first short story in a while, first time with darkish theme
|Magpies cluster like vermin at the bottom of our garden. Mother says they must have a nest up in the thick evergreens, where it’s warm and far enough away from the fumes of the city. I think it’s because there is something unspeakable down there in the long grass. Something dead.|
I like to wake up in the early hours of the morning when the air is still and quiet, and Mother has stopped her nervous pacing and gone to sleep. A magpie sits on my windowsill. One for sorrow. You are supposed to salute and to stop its beady eyes boring a hole into my soul I sit up and salute the same way Daddy taught me. Superstition is comfort to fools, but I am programmed with the same profound fear of the Devil as anyone else, and I feel it strong and foul in the pit of my stomach tonight.
A rustle of feathers makes my heart lurch. I see them. I see them, the rest of them, at the bottom of the garden, backs to me. They won’t meet my eyes. I feel like screaming to them. I feel like screaming to Mother; where’s the nest in the evergreens? Because all I see is a cloud of wings and death in the long grass she refuses to let me play in. I feel like screaming, maybe just because the house has been so quiet since Daddy…
I hate being scared. It feels like someone has a choke collar around my neck and won’t stop pulling. Lucifer is watching with his glassy eyes.
“Mummy, I want to look in the garden,” I tell Mother, who sits staring with eyes just as glassy as the magpie’s, and skin just as pale.
“I told you,” she says, never meeting my gaze, like she can’t bear to look at me, “don’t be scared of them. They live in the trees. Up in a nest where you can’t see them.”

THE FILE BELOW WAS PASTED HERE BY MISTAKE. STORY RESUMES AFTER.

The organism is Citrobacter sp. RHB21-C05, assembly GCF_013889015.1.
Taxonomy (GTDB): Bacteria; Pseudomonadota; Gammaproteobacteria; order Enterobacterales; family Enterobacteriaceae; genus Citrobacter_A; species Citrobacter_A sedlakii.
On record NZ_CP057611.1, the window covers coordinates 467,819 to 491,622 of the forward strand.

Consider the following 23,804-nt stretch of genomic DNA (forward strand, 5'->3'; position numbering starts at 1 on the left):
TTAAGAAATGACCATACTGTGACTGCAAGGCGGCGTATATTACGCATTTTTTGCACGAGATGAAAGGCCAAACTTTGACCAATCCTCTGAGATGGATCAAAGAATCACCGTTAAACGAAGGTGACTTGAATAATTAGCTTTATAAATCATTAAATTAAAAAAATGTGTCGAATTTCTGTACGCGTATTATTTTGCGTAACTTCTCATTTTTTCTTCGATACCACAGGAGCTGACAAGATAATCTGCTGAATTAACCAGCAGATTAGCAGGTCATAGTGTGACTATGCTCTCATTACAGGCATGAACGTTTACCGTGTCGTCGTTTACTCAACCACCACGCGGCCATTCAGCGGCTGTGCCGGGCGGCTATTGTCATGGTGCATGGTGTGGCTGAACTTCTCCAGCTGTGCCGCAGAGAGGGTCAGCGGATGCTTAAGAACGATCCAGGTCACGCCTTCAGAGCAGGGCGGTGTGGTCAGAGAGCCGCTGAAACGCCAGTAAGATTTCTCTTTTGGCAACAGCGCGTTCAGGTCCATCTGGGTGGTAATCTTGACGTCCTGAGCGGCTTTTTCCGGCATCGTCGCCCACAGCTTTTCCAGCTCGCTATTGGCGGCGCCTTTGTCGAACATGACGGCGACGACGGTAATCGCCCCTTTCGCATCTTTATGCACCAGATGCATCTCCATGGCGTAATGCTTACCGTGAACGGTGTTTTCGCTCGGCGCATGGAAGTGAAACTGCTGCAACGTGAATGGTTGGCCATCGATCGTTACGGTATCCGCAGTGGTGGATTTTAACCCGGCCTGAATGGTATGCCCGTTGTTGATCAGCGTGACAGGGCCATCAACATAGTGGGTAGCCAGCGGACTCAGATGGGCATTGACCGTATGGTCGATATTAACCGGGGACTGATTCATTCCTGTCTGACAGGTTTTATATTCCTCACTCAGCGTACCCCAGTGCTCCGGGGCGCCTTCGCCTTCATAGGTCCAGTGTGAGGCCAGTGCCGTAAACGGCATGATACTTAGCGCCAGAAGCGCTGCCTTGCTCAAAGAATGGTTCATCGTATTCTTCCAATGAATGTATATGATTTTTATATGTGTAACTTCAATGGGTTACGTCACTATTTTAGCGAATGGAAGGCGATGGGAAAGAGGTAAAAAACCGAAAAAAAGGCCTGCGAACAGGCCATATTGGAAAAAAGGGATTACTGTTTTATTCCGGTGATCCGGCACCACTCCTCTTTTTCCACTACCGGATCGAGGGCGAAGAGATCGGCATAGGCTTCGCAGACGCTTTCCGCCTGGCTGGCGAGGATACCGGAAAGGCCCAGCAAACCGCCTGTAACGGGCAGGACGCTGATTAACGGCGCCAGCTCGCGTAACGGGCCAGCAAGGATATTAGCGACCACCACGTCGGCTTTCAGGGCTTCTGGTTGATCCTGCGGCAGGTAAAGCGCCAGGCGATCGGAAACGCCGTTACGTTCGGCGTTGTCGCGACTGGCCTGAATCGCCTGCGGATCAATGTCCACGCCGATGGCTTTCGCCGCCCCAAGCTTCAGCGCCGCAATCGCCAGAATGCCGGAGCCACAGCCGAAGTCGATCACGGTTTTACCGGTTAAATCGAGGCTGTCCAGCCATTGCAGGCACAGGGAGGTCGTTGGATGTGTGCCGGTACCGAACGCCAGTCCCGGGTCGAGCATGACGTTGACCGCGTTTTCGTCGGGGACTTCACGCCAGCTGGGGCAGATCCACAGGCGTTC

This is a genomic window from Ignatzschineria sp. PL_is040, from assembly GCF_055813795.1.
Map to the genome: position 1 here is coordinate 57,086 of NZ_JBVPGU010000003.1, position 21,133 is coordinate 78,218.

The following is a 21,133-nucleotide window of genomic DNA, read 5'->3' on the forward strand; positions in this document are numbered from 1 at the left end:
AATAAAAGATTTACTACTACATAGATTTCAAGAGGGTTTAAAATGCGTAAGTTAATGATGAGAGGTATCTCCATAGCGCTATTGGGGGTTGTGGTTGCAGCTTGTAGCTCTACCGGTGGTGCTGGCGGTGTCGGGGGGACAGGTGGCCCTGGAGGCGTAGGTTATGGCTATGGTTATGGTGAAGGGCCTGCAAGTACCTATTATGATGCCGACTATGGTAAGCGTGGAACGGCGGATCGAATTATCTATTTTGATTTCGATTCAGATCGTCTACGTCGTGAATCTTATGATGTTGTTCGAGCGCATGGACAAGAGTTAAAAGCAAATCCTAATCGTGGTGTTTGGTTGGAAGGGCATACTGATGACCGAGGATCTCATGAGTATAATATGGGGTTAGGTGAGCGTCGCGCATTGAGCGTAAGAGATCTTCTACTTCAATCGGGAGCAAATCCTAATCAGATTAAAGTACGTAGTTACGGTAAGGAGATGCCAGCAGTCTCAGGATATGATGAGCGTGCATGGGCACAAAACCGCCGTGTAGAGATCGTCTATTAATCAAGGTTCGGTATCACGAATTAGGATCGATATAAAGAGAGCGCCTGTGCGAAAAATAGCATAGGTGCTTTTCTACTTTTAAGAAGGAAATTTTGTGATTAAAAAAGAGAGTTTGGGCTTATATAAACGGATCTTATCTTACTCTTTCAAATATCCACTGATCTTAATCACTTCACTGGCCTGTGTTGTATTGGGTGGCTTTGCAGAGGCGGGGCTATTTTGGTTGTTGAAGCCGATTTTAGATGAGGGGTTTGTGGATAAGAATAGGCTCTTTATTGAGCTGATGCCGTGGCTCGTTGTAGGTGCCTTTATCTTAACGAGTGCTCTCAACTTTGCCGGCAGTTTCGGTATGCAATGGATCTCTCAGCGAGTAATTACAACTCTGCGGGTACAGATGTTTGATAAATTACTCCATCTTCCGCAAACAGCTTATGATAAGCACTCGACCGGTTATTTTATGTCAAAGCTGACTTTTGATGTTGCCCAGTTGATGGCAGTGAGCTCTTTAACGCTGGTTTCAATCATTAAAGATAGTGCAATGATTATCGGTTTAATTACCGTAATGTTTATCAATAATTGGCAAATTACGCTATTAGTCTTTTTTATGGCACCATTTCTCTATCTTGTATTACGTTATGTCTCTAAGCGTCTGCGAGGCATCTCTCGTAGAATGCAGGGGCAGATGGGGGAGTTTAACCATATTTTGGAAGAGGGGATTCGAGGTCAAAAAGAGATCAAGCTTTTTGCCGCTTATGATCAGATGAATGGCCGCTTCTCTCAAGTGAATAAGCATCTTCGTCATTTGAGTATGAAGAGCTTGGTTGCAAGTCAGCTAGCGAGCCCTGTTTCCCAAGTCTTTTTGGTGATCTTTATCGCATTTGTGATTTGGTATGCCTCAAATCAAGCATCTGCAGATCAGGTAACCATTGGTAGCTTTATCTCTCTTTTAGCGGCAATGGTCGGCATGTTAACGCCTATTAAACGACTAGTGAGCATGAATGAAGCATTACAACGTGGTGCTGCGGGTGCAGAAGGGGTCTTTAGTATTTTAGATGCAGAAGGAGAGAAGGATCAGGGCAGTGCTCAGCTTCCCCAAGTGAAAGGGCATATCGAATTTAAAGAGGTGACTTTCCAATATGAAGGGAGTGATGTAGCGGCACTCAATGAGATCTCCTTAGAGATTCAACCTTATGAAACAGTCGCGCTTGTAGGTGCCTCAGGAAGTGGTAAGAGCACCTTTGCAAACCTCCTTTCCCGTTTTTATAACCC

“I didn’t say anything about the magpies, Mummy.”
She moves her mouth. Maybe it was a smile in another life, but it has long since weakened and died. “You scream out your window at night, dear.”
I make my way down the garden. When I look back up to Mother I see that she hasn’t moved from her seat. She has barely moved her eyes, just enough to stare blankly out at me. She doesn’t stop me like she used to. Just stares.
The magpies scatter when I get close. They are not as brave as I once thought. My foot hits something that isn’t long grass. It’s soft against my bare feet. I can see Daddy’s old Navy hat down here. I wonder how it got there. I wonder how Daddy’s arm got here too, and if the kitchen knife that lies on the ground used to be in the hole in his chest.
I look back at Mother, who still has the same dead smile as before. She stares directly into my eyes this time.
“Did you find what you were looking for?”